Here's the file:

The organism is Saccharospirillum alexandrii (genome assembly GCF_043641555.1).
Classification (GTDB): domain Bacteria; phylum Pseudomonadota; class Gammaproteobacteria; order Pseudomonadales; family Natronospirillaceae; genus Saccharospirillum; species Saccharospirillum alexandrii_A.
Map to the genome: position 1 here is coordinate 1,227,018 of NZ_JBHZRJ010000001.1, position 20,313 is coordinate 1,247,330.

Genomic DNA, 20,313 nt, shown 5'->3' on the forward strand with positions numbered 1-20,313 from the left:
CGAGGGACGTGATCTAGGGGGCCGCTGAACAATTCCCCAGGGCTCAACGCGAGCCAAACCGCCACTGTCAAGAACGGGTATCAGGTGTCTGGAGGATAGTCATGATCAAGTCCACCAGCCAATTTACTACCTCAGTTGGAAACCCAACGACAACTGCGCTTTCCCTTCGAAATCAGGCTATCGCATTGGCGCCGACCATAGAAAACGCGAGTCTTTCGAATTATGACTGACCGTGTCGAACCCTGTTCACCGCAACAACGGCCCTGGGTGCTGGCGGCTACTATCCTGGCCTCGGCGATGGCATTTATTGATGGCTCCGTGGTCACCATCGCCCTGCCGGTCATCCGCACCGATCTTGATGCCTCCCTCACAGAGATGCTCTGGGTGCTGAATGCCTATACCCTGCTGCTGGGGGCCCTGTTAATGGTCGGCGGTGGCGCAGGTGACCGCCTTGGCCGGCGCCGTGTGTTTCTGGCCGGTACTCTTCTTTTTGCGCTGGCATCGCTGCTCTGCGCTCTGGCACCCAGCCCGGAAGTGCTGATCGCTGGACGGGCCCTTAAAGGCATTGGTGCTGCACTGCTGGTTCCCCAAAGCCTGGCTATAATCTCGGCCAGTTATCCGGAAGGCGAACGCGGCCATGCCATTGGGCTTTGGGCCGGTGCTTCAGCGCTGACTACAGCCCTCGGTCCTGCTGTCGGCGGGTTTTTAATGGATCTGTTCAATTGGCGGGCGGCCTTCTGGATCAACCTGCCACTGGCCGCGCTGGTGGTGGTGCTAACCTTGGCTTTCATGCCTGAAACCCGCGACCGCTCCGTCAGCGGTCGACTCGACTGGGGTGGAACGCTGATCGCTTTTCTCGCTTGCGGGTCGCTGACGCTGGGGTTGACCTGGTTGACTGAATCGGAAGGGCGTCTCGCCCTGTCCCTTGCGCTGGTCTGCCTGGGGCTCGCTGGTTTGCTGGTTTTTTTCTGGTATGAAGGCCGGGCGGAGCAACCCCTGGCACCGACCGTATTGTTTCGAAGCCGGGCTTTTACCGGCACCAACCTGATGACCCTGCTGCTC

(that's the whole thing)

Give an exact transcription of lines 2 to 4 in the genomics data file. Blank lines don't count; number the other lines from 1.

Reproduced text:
Classification (GTDB): domain Bacteria; phylum Pseudomonadota; class Gammaproteobacteria; order Pseudomonadales; family Natronospirillaceae; genus Saccharospirillum; species Saccharospirillum alexandrii_A.
Map to the genome: position 1 here is coordinate 1,227,018 of NZ_JBHZRJ010000001.1, position 20,313 is coordinate 1,247,330.

Genomic DNA, 20,313 nt, shown 5'->3' on the forward strand with positions numbered 1-20,313 from the left: